Ep. 051 – Take 10 Calming Breaths When Stressed

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Good morning and welcome to Episode 051 of the Train Your Brain Podcast with Dr. Michael Trayford. Every Monday we produce a 30-minute episode. Tuesday through Sunday we produce episodes with five-minute tips. Every episode of the Train Your Brain Podcast features a tip, so you can receive pointers 365 days a year that will help enhance the performance of your brain!

In Episode 051, Dr. Trayford’s brain training tip provides us with a way to manage stress. Some events in life create necessary stress, such as life-threatening situations, but in unnecessarily stressful moments you have complete power to calm yourself, slow your heart rate and ease the intense stress on your mind and body. Listen to learn more.

If you have any concerns regarding the information and applications discussed in this podcast, please consult your physician and a doctor who is experienced in functional neurology. Michael Trayford DC, DACNB is available for consultation by calling (828) 708-5274. Thanks for listening.

Jason: Oh I’m just a little bit stressed Dr. Trayford.
I like the segue. You never seem to be too stressed. Being a native New Yorker, we always seem to have a stressed side to us. Moving so fast, gotta get things done and very little patience.

I know in Utah and here in Asheville there are different levels of stress.

Jason: I know that stress is a killer so I’m always cognizant to avoid getting stressed out as much as possible.

There are people who spiritually, and we’ll get involved in techniques and procedures, And routines and rituals that help them manage stress. Other people it could be addiction, heart disease, strokes, family history that brought them to a point where they have to manage their stress, because it’s do or die.

Stress management is one of our overarching topics for these tips.
Taking ten calming breaths when stressed might sound very simple. It can be critically important thing for you to recognize when you get stressed. So like other things we’ve talked about, like taking time to think before responding. The same thing is going on here. You’re just sort of separating yourself from the situation to get your self-regulatory systems back in check so that your heart rate, blood pressure and breathing patterns balanced.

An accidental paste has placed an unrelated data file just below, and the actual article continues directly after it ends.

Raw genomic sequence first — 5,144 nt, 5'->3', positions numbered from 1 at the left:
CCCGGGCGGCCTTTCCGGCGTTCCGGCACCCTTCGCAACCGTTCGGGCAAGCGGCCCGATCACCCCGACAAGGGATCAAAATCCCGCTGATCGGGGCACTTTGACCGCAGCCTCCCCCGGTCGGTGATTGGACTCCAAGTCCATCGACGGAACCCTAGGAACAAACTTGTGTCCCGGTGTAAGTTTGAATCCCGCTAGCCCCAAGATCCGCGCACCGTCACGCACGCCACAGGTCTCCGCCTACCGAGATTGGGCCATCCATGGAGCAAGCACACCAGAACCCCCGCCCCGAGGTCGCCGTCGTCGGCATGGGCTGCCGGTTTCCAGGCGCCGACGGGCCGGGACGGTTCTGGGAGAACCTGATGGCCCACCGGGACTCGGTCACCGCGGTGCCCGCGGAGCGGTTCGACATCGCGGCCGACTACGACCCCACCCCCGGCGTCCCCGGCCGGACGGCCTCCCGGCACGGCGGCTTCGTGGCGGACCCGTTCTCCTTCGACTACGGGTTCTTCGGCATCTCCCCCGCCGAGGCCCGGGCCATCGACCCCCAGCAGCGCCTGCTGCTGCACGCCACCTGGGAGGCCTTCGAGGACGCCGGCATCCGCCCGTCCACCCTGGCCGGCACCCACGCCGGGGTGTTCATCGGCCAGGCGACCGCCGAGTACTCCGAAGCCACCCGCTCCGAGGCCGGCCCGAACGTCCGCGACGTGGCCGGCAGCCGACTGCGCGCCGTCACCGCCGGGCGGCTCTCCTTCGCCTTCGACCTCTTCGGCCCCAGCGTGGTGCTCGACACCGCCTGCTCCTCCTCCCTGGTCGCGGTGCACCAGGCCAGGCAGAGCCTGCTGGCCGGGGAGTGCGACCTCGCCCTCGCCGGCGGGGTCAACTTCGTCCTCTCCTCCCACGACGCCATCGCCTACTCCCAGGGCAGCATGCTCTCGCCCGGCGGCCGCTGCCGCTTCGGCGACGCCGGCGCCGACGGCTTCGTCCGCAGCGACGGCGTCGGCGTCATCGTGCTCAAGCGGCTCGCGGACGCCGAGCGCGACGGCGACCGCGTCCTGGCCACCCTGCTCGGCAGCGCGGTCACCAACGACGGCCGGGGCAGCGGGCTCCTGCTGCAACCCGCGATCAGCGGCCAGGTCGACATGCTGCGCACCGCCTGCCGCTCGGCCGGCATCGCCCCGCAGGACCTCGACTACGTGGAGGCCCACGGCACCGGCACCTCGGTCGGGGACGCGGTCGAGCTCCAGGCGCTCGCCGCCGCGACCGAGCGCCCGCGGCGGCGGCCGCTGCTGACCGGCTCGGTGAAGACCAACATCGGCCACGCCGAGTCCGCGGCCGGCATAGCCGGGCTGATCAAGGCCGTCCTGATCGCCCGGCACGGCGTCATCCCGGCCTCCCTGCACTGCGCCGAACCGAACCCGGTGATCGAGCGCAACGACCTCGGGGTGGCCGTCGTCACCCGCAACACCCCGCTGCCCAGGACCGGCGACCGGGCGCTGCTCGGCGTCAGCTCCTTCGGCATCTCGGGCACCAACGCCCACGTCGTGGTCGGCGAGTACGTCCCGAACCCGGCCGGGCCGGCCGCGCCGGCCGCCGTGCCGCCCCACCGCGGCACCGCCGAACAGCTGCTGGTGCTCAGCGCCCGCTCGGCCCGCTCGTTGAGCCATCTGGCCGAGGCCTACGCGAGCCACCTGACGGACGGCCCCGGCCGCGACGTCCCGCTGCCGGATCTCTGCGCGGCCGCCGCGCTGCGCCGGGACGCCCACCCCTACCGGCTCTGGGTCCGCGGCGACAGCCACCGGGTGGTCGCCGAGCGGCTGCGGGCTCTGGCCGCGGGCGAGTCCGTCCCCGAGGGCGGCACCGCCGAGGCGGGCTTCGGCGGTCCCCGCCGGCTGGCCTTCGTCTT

We’ve talked about the autonomic nervous system and the sympathetic and parasympathetic aspect. The sympathetic aspect is the fight or flight response. And parasympathetic, which is the relaxation aspect.
So you have this tug of war between relaxation and fight or flight. With most people the fight or flight aspect is winning.

This reminds me of that Charlie Sheen Winning thing that went on a while ago. Talk about stress.

In most people in this day and age, the sympathetic side is winning the tug of war. As a population we are generally stressed and we need to mitigate that. By simply taking time to just separate. If you get stressed on the road or you have a spat with your spouse or child. You need to diffuse before we react or to save our own lives. Over a long enough period of time prolonged stress will change your physiology, it can lead to heart disease, or in some circles, cancer.

It doesn’t need to be a specific exercise, but by simply taking 10 controlled deep breaths, you will be amazed at the difference from when you got stressed and how you feel after those 10 breaths.

You will realize that it’s very likely, something you should have gotten stressed out about in the first place. Sure there are things that are worth getting stressed out about. If you get stressed because you were mugged, that’s a good reason to feel stressed. If someone cuts you off in traffic… Really I’m from New York, I do get stressed about these things, but really is it something that’s going to serve you well to get angry at a person as they drive away.
Jason: I know, but it’s so irritating at time.

It is, but it always happens when you’ve got a mile clear a head of you and they cut you off from the on ramp.

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